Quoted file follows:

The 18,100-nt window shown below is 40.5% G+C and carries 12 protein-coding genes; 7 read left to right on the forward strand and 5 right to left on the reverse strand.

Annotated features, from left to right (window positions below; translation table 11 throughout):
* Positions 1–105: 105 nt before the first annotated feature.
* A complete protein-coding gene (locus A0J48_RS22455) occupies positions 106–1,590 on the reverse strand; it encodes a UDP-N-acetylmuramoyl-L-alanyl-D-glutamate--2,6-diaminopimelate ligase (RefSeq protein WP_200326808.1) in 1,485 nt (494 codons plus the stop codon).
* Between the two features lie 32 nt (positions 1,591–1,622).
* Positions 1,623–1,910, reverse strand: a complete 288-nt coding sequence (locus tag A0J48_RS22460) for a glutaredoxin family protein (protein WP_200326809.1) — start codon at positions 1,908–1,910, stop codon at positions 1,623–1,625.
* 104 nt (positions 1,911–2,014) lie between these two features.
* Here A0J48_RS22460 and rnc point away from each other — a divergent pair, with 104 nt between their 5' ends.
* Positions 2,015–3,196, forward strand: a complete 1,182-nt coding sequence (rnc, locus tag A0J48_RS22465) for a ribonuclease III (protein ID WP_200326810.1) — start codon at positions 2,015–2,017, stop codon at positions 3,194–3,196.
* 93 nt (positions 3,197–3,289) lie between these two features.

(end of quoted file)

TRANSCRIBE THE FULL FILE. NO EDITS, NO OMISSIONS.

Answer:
The 18,100-nt window shown below is 40.5% G+C and carries 12 protein-coding genes; 7 read left to right on the forward strand and 5 right to left on the reverse strand.

Annotated features, from left to right (window positions below; translation table 11 throughout):
* Positions 1–105: 105 nt before the first annotated feature.
* A complete protein-coding gene (locus A0J48_RS22455) occupies positions 106–1,590 on the reverse strand; it encodes a UDP-N-acetylmuramoyl-L-alanyl-D-glutamate--2,6-diaminopimelate ligase (RefSeq protein WP_200326808.1) in 1,485 nt (494 codons plus the stop codon).
* Between the two features lie 32 nt (positions 1,591–1,622).
* Positions 1,623–1,910, reverse strand: a complete 288-nt coding sequence (locus tag A0J48_RS22460) for a glutaredoxin family protein (protein WP_200326809.1) — start codon at positions 1,908–1,910, stop codon at positions 1,623–1,625.
* 104 nt (positions 1,911–2,014) lie between these two features.
* Here A0J48_RS22460 and rnc point away from each other — a divergent pair, with 104 nt between their 5' ends.
* Positions 2,015–3,196, forward strand: a complete 1,182-nt coding sequence (rnc, locus tag A0J48_RS22465) for a ribonuclease III (protein ID WP_200326810.1) — start codon at positions 2,015–2,017, stop codon at positions 3,194–3,196.
* 93 nt (positions 3,197–3,289) lie between these two features.